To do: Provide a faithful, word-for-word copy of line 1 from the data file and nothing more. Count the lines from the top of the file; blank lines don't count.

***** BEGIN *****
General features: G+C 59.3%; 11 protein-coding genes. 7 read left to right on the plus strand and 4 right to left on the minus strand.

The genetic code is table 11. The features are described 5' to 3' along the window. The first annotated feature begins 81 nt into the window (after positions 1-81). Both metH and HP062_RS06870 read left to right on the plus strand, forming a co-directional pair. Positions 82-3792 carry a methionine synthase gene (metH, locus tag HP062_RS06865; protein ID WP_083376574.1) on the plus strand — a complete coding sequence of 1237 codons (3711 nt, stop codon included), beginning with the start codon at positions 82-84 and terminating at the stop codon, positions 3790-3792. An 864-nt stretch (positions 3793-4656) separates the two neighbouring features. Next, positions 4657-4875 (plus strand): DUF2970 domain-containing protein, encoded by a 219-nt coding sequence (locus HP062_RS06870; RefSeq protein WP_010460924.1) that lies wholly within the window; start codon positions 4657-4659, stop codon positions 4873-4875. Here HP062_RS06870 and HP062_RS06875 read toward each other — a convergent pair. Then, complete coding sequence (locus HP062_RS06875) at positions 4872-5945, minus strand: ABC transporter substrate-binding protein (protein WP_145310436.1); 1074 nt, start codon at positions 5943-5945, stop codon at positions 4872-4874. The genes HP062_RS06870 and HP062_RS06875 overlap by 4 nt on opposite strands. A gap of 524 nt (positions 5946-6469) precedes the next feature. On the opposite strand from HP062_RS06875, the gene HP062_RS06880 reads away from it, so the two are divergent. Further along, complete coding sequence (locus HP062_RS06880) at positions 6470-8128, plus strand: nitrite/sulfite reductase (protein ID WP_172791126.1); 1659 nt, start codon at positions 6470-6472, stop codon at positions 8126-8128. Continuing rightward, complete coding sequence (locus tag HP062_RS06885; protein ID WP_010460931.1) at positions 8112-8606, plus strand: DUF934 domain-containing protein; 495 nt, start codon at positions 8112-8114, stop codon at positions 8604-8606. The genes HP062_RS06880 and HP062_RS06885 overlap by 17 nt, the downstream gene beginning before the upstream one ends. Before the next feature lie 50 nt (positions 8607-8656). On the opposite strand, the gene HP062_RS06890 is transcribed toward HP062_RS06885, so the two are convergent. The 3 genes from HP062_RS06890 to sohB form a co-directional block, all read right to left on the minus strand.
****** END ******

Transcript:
General features: G+C 59.3%; 11 protein-coding genes. 7 read left to right on the plus strand and 4 right to left on the minus strand.